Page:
Impact of your enterprise on sustainable development
Green Farmlands is currently running its 1st training phase on Plantain and Banana Vegetative Propagation in Efah, Batibo North West Region of Cameroon. This is with respect to an expressed by farmers who face the challenge of their plantains and banana not growing to maturity and they have to plant many suckers to ensure survival of a few. With vegetative propagation, from a single plantain or banana sucker, 15 plantlets can be produced. In Cameroon a sucker of plantain cost 500FCFA (approximately $1). This is much money for small holder farmers to afford if they have to plant a hectare of plantain. However with the vegetative propagation method, 15 plantlets can be gotten from one plantain sucker; a method which is highly economical and affordable. The excessive use of fertilizer leading to soil depletion, regression in food productivity and water pollution underscores the importance of sustainability to safeguard both environmental and human health. Green Farmlands advocates for agricultural practices that minimize the use of inorganic fertilizers and encourage farmers on the adoption of environmental and health friendly practices. We also organize farm visits with farmers to inspect the progress of their crops to ensure they are growing as expected. Upon harvest farmers are expected to sell and give us feed back on their ease or difficulty to attract better prices for their produce.
Sustainability and future plans
At Green Farmlands, our work involves listening to farmers as they express their needs and challenges. Through strategic partnership with experts who have knowledge on such challenges, we design solutions to tackle these challenges. With the creation of the Trans-African highway network project which is expected to influence trade across Africa a great deal, we see a potential for increase demand for farm produce. This Trans-African Highway route which happens to pass through Batibo presents and opportunity for farmers to take advantage of the demand created and increase their yield to meet up. However this cannot be achieved if farmers still hold on to archaic farming methods which in recent years have proven to be susceptible to climate change and variability hence the need to support the farmers to increase their yield through the adoption of new adaptable farm practices. Our potential sources of financing are through funding, grant schemes and sponsorship from international organisations and local government. For example the government of Cameroon sites agriculture as one of the measures to attain emergence in 2035 and is therefore putting support schemes to boost this sector. We plan to leverage the resources and networks put place by the government to attain our objectives. By the end of the 1st year, we hope to have increased farmers yield by 30% and have expanded into other crops such as cassava, tomatoes, pepper etc. By the end of the 3rd year with increased yield, there will be a need for food processing to increase product shelf life. With this, we hope to attract better and markets and be experiencing a 40% increase in farmers household income. By the 5th year we would have had the farmers population and suitable output to venture into international markets.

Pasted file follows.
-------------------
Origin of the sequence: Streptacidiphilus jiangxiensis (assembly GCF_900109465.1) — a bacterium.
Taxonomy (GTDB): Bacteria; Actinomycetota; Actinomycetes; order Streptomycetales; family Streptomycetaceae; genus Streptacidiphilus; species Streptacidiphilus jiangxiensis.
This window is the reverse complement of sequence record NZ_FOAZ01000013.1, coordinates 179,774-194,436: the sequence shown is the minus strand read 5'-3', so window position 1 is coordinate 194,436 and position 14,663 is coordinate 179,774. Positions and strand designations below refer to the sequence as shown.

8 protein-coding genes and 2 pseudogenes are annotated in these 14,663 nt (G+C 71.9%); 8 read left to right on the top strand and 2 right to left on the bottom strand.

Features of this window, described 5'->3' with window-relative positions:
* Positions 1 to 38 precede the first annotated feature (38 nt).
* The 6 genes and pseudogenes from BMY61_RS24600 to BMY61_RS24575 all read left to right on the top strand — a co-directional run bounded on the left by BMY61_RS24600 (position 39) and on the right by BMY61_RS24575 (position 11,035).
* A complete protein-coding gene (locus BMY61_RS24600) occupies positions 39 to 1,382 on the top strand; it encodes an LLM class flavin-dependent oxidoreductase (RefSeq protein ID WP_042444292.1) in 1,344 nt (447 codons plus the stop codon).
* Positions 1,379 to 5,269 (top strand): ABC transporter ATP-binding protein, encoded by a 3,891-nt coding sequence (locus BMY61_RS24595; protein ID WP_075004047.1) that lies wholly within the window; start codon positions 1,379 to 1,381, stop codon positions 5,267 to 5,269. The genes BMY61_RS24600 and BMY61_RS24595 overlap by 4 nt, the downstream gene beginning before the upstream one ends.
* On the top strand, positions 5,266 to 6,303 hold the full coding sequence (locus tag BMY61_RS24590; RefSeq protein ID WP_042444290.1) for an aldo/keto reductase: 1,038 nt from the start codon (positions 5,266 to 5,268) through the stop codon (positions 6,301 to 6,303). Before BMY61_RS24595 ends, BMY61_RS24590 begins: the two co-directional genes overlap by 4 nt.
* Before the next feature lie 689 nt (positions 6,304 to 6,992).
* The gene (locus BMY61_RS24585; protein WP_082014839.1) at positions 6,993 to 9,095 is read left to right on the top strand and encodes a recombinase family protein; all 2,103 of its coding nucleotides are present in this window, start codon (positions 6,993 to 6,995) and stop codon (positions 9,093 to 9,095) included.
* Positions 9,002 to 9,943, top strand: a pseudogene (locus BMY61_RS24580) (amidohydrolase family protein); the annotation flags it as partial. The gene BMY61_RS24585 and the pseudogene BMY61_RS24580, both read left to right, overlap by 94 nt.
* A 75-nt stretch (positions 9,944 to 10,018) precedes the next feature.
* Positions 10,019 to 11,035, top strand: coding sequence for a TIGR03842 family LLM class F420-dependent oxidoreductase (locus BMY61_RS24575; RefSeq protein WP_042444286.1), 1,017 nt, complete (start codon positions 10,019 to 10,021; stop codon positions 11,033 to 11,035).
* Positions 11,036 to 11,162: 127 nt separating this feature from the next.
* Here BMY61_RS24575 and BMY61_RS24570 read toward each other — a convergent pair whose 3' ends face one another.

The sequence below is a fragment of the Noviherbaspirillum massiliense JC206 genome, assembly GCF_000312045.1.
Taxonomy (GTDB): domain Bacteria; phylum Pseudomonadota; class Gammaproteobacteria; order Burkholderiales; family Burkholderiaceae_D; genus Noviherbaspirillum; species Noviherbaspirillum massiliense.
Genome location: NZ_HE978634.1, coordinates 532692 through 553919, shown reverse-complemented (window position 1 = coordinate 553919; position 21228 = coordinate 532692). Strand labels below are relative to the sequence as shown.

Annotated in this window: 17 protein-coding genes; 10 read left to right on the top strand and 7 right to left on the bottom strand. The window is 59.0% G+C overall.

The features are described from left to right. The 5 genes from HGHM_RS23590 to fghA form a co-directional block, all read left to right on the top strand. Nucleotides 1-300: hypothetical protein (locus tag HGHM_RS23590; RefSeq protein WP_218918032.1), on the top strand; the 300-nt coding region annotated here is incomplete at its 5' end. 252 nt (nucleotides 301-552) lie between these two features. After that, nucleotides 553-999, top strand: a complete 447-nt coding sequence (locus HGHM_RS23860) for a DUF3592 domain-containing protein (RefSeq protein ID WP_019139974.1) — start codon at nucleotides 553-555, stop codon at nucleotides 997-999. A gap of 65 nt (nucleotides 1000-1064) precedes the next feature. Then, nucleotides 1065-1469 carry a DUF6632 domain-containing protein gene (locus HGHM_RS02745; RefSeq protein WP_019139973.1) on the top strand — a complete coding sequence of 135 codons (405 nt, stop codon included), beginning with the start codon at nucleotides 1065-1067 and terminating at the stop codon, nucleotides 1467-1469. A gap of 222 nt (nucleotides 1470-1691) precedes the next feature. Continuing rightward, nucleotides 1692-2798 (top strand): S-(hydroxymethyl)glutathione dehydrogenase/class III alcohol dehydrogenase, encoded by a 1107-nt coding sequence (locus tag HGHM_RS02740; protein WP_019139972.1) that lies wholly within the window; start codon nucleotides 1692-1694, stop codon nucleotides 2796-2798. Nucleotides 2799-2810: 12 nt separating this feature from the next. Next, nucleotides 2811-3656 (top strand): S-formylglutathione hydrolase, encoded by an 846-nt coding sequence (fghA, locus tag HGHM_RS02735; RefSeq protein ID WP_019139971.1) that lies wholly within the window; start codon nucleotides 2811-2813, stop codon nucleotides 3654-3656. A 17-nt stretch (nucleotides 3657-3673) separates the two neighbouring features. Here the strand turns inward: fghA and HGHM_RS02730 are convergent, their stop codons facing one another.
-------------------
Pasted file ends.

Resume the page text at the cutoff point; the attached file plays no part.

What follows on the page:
Your profile as an entrepreneur
Atim Mbah Patience is a 30 years old female who hails from the North West region of Cameroon. Born to a family of 8, she had to join her mother to the farm to support the family. Although they farmed entirely for house consumption, she understands the struggles and challenges of small scale farmers who cultivate for subsistence. Atims work on agriculture began in 2011 when she became one of the founding members of Agro-Hub. In 2012 was selected among the 28 Africa under 25 most prominent outstanding women by the MILEAD Fellowship in Ghana. She has been shortlisted for a series of nomination such as World Summit Youth Award in 2013 and YoBloCo(Youths In Agriculture Blogging Competition) Award in 2014. In 2014 under the umbrella of the YWCA, she was a representative for Youths in Agriculture at the African Union Pre-Summit consultative meeting, Addis Ababa Ethiopia. In the same year she was part of the Social Media Reporter team at the International Conference on Finance for Agriculture Value-Chain, by CTA and AFRACA, at the Kenya School of Monetary Studies, Nairobi Kenya. And in 2015 she was an observer at the African Development Bank Group 2015 Annual Meetings of the Boards of Governors - Abidjan, Republic of Côte dIvoire. In 2014 she decided to return to school and take on a Masters in International Trade and Supply Chain Management. Today being a Supply Chain Analyst she plans to streamline the Cameroon agricultural value chain and believes just like every other value chain, the supplier is just as important hence her motive for working with small scale farmers who account for up to 90% of the food produce required for the subsistence of the entire population of her country Cameroon.